Life is living through distinctions you had once denied existed

This is my third, and probably final year on the academic job market. I have been doing extremely well: I applied to 16 jobs, have been interviewed by six departments, and been offered fly-outs to four of those. My former adviser sent me a single-word email, “wow” when I told him. I’m super nervous, but excited. I’m even worried I’ll be offered multiple jobs or offered jobs at unfortunate times. So I’m trying not to brag because (A) it’s sad to be excited about what would be an absurd showing in some fields, (B) I’m afraid to jinx everything, and (C) I remember what it was like to have done much worse.

Clicking ‘more’ is just a long monologue of my own thoughts. Please click ignore, instead, and go listen to some bad ass music.

It’s a weird experience, because in the past, I have never had more than 1 first-round interview to look forward to (and usually 0). All around me, while most of my friends and peers had no interviews, a few would have 4-8. I remember when my friend Charles had four interviews one year and didn’t ask me how I was doing on the market, because he knew I would have told him if I’d had any good news. At the time, I was thankful for his behavior, but resentful of his good fortune. I commiserated with a peer who’d applied to 90+ schools, spending hundreds of dollars, and received no interviews. I remember seeing his file and thinking it was criminally neglectful to have spent so much time, energy, and money on the process without comparing his file to other peoples’ files.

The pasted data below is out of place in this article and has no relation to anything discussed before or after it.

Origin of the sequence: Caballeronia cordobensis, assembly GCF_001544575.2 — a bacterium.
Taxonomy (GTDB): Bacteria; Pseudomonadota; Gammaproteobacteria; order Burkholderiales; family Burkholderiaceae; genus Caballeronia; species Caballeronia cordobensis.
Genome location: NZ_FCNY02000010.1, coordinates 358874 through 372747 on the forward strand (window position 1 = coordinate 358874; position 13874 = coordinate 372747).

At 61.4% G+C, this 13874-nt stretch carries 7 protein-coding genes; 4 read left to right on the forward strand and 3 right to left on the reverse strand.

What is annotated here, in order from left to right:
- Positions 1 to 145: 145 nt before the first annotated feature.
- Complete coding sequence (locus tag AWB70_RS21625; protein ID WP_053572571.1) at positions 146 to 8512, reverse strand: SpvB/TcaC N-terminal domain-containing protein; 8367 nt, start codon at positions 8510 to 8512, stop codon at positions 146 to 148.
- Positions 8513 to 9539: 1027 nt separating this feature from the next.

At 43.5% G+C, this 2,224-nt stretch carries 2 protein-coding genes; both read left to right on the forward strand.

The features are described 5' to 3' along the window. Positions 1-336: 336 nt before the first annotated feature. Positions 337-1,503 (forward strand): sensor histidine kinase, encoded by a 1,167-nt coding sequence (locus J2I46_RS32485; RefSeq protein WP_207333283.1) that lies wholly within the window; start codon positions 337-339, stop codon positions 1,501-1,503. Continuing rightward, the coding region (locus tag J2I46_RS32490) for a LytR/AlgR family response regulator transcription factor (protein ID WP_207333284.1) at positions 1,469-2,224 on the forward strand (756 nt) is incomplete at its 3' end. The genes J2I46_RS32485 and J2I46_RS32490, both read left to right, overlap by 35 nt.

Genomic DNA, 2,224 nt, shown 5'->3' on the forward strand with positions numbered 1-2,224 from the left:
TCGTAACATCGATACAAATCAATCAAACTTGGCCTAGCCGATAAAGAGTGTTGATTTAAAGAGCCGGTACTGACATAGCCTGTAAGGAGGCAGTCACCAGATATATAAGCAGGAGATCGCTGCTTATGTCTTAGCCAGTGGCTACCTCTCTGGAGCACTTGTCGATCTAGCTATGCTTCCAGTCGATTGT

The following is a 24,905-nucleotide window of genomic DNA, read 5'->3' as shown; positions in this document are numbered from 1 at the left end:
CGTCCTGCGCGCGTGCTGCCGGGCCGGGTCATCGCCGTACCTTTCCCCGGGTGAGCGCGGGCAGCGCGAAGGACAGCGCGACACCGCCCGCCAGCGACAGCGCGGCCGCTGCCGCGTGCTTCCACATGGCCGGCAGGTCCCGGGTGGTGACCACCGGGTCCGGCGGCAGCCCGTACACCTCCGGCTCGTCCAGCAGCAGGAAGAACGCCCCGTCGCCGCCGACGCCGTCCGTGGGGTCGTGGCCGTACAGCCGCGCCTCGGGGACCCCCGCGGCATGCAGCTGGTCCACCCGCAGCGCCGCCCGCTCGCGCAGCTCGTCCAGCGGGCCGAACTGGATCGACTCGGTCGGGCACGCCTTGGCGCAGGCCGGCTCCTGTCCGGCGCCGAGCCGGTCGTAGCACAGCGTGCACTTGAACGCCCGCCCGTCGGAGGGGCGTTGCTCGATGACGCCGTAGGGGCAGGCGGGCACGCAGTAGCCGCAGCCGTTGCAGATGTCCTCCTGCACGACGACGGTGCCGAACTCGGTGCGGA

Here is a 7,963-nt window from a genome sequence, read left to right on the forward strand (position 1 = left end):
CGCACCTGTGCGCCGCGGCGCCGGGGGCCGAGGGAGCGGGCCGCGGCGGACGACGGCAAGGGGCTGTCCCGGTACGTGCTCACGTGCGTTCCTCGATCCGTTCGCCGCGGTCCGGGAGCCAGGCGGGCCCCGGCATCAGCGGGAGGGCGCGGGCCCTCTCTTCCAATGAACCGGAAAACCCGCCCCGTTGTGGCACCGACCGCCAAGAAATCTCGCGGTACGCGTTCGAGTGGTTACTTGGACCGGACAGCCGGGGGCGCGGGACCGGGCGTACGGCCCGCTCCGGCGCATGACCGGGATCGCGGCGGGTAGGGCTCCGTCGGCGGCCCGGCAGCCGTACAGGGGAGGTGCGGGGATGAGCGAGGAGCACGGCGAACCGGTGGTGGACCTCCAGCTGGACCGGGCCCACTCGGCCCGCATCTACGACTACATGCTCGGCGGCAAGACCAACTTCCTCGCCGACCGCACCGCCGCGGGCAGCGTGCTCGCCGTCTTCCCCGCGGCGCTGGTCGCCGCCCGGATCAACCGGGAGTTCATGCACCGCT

When my friend Cathay had seven interviews and felt like a moderate failure because she didn’t meet her own benchmark of 8, I struggled to make sense of her feelings. I understood, of course, that she and I were very different candidates, but it didn’t make sense to me.

This time, and throughout, I have tried being as collegial as possible while acting like a mercenary to secure a position. In every step, I have shared information and materials with other people on the job market. It was usually single directional (one person in particular), but other times I’ve been paid back with drinks or other information. Meanwhile, I’ve finessed my own applications, sought out as much advice as I could, and honed my interview answers with perfectly designed responses. I’ve developed some work and taught a course in applied ethics for the sole purpose of the job market. And it’s paid off. So far, all of the places for which I’ve given up information (“they’ll ask you about their self-designed major”) has turned out better for me than for the person who received the information… I guess this year is just my time.1

  1. knock on wood []

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